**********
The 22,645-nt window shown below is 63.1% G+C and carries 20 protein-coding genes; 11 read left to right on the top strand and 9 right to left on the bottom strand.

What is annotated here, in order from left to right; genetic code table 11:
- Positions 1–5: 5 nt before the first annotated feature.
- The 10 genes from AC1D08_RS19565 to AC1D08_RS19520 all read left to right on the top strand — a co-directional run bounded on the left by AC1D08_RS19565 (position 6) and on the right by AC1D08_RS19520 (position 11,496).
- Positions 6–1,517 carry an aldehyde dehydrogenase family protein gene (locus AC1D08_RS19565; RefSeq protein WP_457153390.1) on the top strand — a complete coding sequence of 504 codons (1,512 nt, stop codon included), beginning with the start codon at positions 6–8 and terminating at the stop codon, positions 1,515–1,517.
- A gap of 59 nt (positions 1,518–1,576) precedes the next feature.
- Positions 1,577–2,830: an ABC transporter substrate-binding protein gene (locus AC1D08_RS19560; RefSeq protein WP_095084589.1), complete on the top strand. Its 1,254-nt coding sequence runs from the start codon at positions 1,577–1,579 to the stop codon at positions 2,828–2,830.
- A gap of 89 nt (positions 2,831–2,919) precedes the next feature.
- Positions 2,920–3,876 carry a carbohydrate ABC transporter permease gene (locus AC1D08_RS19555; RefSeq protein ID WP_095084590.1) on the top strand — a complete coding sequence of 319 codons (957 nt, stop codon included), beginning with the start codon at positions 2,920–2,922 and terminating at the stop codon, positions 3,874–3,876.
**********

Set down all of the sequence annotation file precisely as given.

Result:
The 22,645-nt window shown below is 63.1% G+C and carries 20 protein-coding genes; 11 read left to right on the top strand and 9 right to left on the bottom strand.

What is annotated here, in order from left to right; genetic code table 11:
- Positions 1–5: 5 nt before the first annotated feature.
- The 10 genes from AC1D08_RS19565 to AC1D08_RS19520 all read left to right on the top strand — a co-directional run bounded on the left by AC1D08_RS19565 (position 6) and on the right by AC1D08_RS19520 (position 11,496).
- Positions 6–1,517 carry an aldehyde dehydrogenase family protein gene (locus AC1D08_RS19565; RefSeq protein WP_457153390.1) on the top strand — a complete coding sequence of 504 codons (1,512 nt, stop codon included), beginning with the start codon at positions 6–8 and terminating at the stop codon, positions 1,515–1,517.
- A gap of 59 nt (positions 1,518–1,576) precedes the next feature.
- Positions 1,577–2,830: an ABC transporter substrate-binding protein gene (locus AC1D08_RS19560; RefSeq protein WP_095084589.1), complete on the top strand. Its 1,254-nt coding sequence runs from the start codon at positions 1,577–1,579 to the stop codon at positions 2,828–2,830.
- A gap of 89 nt (positions 2,831–2,919) precedes the next feature.
- Positions 2,920–3,876 carry a carbohydrate ABC transporter permease gene (locus AC1D08_RS19555; RefSeq protein ID WP_095084590.1) on the top strand — a complete coding sequence of 319 codons (957 nt, stop codon included), beginning with the start codon at positions 2,920–2,922 and terminating at the stop codon, positions 3,874–3,876.